The Angkor Silk Farm (museum and shop) are a short drive out of the town centre. Learn about the life cycle of the silk worm, watch intricate designs being woven and see some traditional Khmer outfits. Silk is an important part of Cambodian history. Finish in the shop which is an impressive demonstration of how Cambodians have adapted to modern times; fashionable dresses, beautiful scarves, handbags and even a cover for your iPad!

Museum display at the Angkor Silk Farm, photo credit

Museum display at the Angkor Silk Farm, photo credit

7. Cook up a storm

If you love the food there are a number of places around Siem Reap where you can learn to cook it yourself. Impress your friends when you get home by cooking Amok, Lok Lak and other local favourites. Check your hotel or guest house for recommendations and times, there are several more but you might try Beyond Unique Escapes, Champey, Paper Tiger and Annadya.

Delicious food from cooking class

Delicious food from cooking class, photo credit

8. Lively night market

Psar Chas and the Angkor Night Market are probably the two most popular markets in town for visitors. The Night Market spans both sides of the river and has an abundance of shiny things you might desire. From gifts for friends and family at home, clothing, silk purses and scarves, Kramas (the name of the popular local chequered scarves), incense, carved candles, jewellery and paintings as a memoir of your visit. Even if you don’t wish to purchase anything it’s an interesting way to spend some time. If you go early in the morning to Psar Chas (Old Market) you can get breakfast with the locals. Expect to be called out to and if you are the stallholder’s first customer be sure to start their sales off by paying a fair price.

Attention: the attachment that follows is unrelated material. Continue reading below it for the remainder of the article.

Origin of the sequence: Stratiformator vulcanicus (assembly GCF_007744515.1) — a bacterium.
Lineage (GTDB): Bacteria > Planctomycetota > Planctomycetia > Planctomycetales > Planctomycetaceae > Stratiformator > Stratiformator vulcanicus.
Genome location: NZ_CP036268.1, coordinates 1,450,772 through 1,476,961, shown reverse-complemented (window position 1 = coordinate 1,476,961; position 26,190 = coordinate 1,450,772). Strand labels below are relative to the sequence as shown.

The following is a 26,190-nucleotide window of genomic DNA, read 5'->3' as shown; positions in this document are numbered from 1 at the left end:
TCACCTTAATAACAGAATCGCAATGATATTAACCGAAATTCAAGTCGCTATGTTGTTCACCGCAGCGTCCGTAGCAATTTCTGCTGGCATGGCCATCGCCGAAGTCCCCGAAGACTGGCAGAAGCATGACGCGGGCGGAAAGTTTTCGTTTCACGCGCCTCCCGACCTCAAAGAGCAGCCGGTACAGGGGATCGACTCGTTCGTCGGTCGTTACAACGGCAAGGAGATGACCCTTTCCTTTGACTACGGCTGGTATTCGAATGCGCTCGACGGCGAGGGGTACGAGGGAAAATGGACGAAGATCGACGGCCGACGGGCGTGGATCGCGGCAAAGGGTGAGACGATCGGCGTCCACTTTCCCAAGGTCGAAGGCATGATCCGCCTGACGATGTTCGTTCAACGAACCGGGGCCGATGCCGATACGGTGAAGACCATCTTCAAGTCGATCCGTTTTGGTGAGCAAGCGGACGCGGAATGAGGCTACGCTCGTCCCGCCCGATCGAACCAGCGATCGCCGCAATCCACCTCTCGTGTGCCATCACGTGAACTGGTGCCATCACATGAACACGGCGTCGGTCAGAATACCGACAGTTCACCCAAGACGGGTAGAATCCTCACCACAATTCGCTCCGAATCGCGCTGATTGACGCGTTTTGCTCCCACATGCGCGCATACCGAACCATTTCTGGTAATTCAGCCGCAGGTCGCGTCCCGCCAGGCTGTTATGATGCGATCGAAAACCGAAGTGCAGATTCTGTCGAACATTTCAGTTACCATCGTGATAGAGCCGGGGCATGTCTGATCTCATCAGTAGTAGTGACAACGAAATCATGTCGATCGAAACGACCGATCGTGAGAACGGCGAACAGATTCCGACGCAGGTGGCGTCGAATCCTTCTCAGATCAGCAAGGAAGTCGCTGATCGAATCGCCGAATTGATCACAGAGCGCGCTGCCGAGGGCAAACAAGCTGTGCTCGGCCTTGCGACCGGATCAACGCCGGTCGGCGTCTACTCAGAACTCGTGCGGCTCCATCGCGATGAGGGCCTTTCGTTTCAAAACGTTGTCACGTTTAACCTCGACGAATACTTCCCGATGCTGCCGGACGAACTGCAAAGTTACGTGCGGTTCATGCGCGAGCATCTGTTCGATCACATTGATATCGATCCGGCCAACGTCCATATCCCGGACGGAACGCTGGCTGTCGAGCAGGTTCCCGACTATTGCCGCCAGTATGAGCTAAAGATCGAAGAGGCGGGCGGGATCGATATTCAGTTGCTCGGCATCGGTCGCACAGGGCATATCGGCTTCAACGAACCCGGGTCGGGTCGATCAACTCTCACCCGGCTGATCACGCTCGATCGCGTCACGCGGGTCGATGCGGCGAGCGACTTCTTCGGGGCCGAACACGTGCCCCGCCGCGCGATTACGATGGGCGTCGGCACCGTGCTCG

Night market, near the Siem Reap Art Centre, photo credit

Night market, near the Siem Reap Art Centre, photo credit

9. Reflect and rejoice!

Asana makes high-quality cocktails, many designed by the creative staff! You can learn to make four of these delicious drinks at one of the cocktail classes on offer. It’s a lot of fun and you’ll be very happy after you’ve consumed your creations! Even if you don’t take the cocktail making class, this venue has a great atmosphere. Most of the furniture is ‘up-cycled’ with creative use of used rice bags, it also has swinging chairs and a relaxed outdoor ambiance.

Asana - the old wooden house - bar, photo credit

Asana – the old wooden house – bar, photo credit

10. Eat like a king

Choosing where to eat in Siem Reap can be overwhelming, there is an abundance of choice but you can’t really go wrong. The food is generally of a good quality and if you’re looking for local food then trust your instinct and choose a restaurant that gives you the kind of ambiance you’re seeking. The further away you go from the market and Pub Street area, the better the prices you’ll find. If your preference is western style food then you won’t miss out; Italian is a favourite, as well as Mexican, French and many other fares. Many restaurants have Khmer and western food available. Needless to say; you won’t go hungry!

Noodles at small restaurant on Sivatha Boulevard, photo credit

Duck noodles at small restaurant on Sivatha Boulevard, photo credit